BY RUTH RICE
Tickets for the North American touring production of the Broadway musical “Cats” have sold out.
The feline feature will pounce onstage at 7:30 p.m. March 8 at Pasquerilla Performing Arts Center, Richland Township.
When he announced the arts center’s new season last year, executive director Michael Bodolosky said he had been trying to book the musical for several years.
“I never expected it to sell out so quickly,” said Bodolosky, who estimated that tickets were gone by early February. “This tells me this is what people really want to see and hear in Johnstown.
“I’m really happy with it, but I wish we could have a second show.”
The production has won seven Tonys, including best musical, and is a good introduction to Broadway for all ages.
The musical, which is based on “Old Possum’s Book of Practical Cats” by T.S. Elliot, is one of the longest-running shows in Broadway history.
The story line is about a tribe of cats that gathers once a year when its leader chooses who will journey that night to the Heaviside layer, or heaven, to be reborn into a new life.
Chris Stevens, who grew up in Mayfair, near Philadelphia, is making his tour debut as Rum Tum Tugger, a rebel and ladies’ cat with a temperament that wants to turn everything serious into fun.
Composer Andrew Lloyd Webber has stated that the part is intended to be a homage to Mick Jagger of the Rolling Stones.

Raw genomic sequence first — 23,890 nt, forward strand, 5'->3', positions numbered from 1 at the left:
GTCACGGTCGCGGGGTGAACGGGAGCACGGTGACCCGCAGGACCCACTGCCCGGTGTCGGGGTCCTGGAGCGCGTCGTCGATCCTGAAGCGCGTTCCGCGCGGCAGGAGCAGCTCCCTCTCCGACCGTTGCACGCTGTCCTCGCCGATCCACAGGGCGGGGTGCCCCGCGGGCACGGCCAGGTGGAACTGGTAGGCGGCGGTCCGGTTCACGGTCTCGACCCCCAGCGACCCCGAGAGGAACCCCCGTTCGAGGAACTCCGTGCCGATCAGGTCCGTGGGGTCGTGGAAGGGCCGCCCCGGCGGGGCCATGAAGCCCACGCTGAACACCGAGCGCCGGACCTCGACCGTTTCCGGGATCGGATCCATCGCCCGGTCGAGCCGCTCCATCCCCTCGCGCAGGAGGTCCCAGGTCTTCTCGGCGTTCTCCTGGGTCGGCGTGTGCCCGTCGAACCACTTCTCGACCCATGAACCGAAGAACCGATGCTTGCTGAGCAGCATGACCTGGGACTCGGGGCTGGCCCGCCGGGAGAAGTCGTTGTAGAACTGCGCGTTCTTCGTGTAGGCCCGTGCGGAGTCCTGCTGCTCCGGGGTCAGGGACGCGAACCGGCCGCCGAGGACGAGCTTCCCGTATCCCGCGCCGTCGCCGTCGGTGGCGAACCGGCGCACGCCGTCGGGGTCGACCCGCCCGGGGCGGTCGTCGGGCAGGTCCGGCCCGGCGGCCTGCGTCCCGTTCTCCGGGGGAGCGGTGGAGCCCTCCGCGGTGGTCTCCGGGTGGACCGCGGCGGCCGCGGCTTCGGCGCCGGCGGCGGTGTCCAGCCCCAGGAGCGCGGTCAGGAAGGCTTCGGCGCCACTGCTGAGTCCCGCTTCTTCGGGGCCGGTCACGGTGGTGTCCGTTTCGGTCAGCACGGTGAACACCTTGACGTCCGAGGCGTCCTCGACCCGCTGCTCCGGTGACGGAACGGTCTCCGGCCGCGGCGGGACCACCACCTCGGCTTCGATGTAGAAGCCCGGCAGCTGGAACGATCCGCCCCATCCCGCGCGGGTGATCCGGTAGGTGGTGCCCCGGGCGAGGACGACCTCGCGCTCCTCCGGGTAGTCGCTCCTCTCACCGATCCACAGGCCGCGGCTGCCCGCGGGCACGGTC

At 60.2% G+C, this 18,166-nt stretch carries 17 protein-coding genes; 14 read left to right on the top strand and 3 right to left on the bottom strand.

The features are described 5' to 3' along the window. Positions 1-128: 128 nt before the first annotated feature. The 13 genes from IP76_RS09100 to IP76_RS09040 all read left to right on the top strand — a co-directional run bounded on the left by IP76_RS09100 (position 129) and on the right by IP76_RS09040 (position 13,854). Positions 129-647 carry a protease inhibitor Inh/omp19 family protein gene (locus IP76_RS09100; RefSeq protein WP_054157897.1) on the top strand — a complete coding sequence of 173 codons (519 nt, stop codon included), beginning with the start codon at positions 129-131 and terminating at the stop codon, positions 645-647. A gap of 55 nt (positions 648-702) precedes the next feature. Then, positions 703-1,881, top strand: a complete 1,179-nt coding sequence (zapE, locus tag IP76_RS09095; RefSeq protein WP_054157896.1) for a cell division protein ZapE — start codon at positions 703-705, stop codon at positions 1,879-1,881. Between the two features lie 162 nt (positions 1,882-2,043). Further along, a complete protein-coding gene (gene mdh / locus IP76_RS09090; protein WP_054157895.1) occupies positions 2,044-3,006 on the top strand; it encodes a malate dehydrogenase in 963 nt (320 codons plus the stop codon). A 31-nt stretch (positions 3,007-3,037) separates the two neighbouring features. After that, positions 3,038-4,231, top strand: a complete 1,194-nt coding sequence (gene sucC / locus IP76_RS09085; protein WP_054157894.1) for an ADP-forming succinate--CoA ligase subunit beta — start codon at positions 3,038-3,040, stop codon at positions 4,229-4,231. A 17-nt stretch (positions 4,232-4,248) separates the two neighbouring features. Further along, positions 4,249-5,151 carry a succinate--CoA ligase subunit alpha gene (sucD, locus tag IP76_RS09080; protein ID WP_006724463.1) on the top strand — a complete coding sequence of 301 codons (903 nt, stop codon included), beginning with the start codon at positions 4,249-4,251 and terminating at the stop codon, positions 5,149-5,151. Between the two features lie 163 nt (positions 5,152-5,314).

“In my research, I found he also relates to Elvis because he shakes his hips a lot,” Stevens said.
“He doesn’t take anything seriously. He wants to make it fun.
“He’s also a fan of the female cats. It’s a fun role to play.”
Stevens isn’t surprised that the Johnstown performance is a sellout.
“Fans just love the show,” he said.
“We play to a lot of sold-out audiences.”
Stevens, 22, is a graduate of DeSales University near Allentown and had auditioned for a part in “Cats” before without success.
This time, he took a train to New York on a Sunday, had an audition Monday, a callback on Tuesday and had the part by Thursday.
“Dancing is not my strongest point, and there are stronger dancers in the show than Tugger, but I’ve managed to pick up the steps,” Stevens said.
“We started rehearsals on Halloween in New York and opened Dec. 8 in Georgia.”
Makeup for the 20-plus cat characters in the show is a big undertaking, with each actor learning how to apply his or her own makeup.
“At first, it took me 90 minutes to get done, but now I have it down to 35 minutes,” Stevens said. “You don’t really get into character until you get into your full face and wig.”
The musical opened in London’s West End on May 11, 1981.
It’s U.S. opening was at Winter Garden Theater in New York City on Oct. 7, 1982.
“Cats” was considered to be the longest-running musical in the history of British theater when the show closed in London on May 11, 2002.
It became the longest-running musical on Broadway in 1997. It closed in New York on Sept. 10, 2000.
On May 11, 2001, “Cats” celebrated its 30th anniversary as the longest continuously touring Broadway musical in history.
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